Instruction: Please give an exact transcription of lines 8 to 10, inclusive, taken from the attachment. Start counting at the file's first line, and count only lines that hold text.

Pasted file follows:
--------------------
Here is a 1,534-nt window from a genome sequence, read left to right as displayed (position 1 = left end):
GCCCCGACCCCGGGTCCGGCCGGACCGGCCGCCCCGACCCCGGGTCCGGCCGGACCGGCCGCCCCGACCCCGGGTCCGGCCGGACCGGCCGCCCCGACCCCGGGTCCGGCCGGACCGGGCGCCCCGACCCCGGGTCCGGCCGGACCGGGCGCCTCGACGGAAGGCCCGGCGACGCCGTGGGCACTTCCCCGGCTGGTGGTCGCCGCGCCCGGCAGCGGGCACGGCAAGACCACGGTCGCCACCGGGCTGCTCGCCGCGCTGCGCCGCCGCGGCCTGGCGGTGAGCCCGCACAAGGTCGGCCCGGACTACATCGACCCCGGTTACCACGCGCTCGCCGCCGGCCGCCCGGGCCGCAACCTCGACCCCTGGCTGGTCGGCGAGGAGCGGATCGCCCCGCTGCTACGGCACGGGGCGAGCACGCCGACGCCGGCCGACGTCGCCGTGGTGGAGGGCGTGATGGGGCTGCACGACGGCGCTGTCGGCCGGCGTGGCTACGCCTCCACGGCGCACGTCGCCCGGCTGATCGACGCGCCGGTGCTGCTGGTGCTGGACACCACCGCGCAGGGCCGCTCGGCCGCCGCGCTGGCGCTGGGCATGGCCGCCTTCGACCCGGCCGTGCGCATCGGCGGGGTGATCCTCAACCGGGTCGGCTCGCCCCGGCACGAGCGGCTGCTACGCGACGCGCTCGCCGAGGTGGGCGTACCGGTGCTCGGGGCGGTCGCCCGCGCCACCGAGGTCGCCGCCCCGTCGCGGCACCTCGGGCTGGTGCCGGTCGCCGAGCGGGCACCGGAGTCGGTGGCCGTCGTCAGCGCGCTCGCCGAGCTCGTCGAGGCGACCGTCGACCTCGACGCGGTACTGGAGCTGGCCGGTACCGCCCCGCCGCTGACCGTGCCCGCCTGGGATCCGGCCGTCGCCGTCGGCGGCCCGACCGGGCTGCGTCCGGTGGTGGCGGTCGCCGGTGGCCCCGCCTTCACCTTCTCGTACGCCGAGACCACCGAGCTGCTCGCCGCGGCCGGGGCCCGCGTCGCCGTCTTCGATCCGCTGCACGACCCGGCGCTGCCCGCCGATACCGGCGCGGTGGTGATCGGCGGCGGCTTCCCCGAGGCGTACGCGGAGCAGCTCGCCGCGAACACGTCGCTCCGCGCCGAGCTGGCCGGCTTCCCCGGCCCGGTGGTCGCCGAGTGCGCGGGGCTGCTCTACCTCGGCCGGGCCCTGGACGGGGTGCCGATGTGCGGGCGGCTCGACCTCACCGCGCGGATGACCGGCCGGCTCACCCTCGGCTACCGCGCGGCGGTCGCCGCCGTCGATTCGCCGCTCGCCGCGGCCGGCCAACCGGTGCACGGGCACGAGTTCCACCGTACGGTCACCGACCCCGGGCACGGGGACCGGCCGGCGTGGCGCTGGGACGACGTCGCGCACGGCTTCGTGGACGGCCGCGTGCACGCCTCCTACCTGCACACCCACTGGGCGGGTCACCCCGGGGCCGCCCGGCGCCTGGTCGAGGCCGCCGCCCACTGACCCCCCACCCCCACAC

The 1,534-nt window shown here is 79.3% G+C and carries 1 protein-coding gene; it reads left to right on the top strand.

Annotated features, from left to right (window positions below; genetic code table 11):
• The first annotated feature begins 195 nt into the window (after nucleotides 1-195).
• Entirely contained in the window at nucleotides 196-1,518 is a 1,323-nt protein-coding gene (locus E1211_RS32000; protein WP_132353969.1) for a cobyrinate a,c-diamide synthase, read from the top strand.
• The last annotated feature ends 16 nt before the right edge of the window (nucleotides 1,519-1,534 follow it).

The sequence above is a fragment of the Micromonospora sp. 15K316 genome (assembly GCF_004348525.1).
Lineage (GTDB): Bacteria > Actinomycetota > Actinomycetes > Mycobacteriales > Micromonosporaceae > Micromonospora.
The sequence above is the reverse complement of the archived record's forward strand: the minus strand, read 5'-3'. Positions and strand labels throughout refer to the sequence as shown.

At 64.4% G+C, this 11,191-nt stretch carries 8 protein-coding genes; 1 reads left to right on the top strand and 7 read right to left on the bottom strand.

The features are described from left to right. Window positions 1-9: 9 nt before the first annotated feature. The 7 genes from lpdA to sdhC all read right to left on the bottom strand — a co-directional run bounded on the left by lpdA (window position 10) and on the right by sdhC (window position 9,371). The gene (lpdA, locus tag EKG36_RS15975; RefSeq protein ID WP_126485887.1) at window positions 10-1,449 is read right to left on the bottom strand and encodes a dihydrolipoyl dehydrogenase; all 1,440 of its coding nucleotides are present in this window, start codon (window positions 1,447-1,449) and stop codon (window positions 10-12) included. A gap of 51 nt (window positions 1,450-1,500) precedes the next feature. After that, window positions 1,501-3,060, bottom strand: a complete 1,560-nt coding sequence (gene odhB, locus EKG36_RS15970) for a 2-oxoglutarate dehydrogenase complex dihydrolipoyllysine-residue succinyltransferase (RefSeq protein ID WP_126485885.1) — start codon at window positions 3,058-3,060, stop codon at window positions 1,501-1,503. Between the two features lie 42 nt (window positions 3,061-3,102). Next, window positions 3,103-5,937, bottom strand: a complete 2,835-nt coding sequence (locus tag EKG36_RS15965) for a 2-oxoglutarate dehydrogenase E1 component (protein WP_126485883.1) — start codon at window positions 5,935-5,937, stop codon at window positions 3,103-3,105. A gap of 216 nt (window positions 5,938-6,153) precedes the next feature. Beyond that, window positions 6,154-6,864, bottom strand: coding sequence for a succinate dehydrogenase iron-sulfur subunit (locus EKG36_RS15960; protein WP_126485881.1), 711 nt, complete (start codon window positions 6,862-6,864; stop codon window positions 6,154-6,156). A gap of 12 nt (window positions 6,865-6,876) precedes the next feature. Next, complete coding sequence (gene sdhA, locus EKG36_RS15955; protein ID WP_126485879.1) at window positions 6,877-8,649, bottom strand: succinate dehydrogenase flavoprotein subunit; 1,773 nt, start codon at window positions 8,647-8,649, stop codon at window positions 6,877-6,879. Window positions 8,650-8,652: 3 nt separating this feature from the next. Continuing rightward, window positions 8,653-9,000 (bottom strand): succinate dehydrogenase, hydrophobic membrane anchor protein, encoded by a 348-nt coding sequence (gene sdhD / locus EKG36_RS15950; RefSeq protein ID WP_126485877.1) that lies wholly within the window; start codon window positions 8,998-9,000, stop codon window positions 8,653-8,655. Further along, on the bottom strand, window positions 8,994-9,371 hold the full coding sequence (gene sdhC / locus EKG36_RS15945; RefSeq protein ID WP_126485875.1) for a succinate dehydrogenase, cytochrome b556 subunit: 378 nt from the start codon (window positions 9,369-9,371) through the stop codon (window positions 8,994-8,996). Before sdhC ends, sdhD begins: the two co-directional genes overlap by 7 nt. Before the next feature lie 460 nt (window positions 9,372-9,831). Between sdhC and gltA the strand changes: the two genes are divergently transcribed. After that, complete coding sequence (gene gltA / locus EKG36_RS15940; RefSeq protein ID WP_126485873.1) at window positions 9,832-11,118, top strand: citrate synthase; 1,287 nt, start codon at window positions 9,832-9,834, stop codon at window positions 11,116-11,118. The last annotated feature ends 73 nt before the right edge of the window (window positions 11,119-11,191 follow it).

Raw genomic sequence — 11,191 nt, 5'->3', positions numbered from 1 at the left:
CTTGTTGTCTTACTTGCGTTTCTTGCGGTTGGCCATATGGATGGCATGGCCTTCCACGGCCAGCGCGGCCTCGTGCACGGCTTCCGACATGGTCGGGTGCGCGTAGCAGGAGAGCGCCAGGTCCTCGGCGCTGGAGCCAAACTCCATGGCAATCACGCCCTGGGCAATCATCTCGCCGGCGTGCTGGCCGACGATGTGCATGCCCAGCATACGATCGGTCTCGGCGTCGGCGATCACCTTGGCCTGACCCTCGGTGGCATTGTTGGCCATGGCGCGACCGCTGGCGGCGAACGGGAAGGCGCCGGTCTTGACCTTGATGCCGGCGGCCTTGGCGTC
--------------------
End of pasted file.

The sequence above is a fragment of the Micromonospora sp. 15K316 genome (assembly GCF_004348525.1).
Lineage (GTDB): Bacteria > Actinomycetota > Actinomycetes > Mycobacteriales > Micromonosporaceae > Micromonospora.
The sequence above is the reverse complement of the archived record's forward strand: the minus strand, read 5'-3'. Positions and strand labels throughout refer to the sequence as shown.